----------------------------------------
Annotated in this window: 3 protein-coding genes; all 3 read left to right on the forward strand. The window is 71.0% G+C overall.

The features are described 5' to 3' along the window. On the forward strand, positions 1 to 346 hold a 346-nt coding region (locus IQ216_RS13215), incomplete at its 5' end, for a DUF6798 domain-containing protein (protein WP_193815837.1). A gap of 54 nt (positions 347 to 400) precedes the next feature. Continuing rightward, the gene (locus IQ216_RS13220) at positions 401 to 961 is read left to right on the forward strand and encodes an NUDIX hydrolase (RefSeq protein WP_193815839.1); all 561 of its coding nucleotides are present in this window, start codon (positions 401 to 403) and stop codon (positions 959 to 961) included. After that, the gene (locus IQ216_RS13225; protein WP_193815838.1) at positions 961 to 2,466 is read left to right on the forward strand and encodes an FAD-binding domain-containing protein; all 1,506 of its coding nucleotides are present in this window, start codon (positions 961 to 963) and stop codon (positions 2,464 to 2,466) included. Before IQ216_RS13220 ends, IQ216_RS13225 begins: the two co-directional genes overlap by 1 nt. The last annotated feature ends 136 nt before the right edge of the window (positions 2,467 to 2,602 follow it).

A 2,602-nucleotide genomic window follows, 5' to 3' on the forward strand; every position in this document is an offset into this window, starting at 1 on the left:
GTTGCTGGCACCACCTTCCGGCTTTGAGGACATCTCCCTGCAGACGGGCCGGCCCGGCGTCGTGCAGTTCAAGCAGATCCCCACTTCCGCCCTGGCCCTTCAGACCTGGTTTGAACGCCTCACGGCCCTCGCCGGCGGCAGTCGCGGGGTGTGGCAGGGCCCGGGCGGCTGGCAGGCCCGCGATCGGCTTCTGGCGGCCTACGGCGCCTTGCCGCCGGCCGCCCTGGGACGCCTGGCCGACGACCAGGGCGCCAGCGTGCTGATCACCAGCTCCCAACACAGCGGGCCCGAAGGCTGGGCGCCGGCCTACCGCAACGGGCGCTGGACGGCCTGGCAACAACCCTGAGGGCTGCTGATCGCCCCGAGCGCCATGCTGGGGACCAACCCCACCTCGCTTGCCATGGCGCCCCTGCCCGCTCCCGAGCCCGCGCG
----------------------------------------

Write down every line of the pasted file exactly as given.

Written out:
Annotated in this window: 3 protein-coding genes; all 3 read left to right on the forward strand. The window is 71.0% G+C overall.

The features are described 5' to 3' along the window. On the forward strand, positions 1 to 346 hold a 346-nt coding region (locus IQ216_RS13215), incomplete at its 5' end, for a DUF6798 domain-containing protein (protein WP_193815837.1). A gap of 54 nt (positions 347 to 400) precedes the next feature. Continuing rightward, the gene (locus IQ216_RS13220) at positions 401 to 961 is read left to right on the forward strand and encodes an NUDIX hydrolase (RefSeq protein WP_193815839.1); all 561 of its coding nucleotides are present in this window, start codon (positions 401 to 403) and stop codon (positions 959 to 961) included. After that, the gene (locus IQ216_RS13225; protein WP_193815838.1) at positions 961 to 2,466 is read left to right on the forward strand and encodes an FAD-binding domain-containing protein; all 1,506 of its coding nucleotides are present in this window, start codon (positions 961 to 963) and stop codon (positions 2,464 to 2,466) included. Before IQ216_RS13220 ends, IQ216_RS13225 begins: the two co-directional genes overlap by 1 nt. The last annotated feature ends 136 nt before the right edge of the window (positions 2,467 to 2,602 follow it).

A 2,602-nucleotide genomic window follows, 5' to 3' on the forward strand; every position in this document is an offset into this window, starting at 1 on the left:
GTTGCTGGCACCACCTTCCGGCTTTGAGGACATCTCCCTGCAGACGGGCCGGCCCGGCGTCGTGCAGTTCAAGCAGATCCCCACTTCCGCCCTGGCCCTTCAGACCTGGTTTGAACGCCTCACGGCCCTCGCCGGCGGCAGTCGCGGGGTGTGGCAGGGCCCGGGCGGCTGGCAGGCCCGCGATCGGCTTCTGGCGGCCTACGGCGCCTTGCCGCCGGCCGCCCTGGGACGCCTGGCCGACGACCAGGGCGCCAGCGTGCTGATCACCAGCTCCCAACACAGCGGGCCCGAAGGCTGGGCGCCGGCCTACCGCAACGGGCGCTGGACGGCCTGGCAACAACCCTGAGGGCTGCTGATCGCCCCGAGCGCCATGCTGGGGACCAACCCCACCTCGCTTGCCATGGCGCCCCTGCCCGCTCCCGAGCCCGCGCG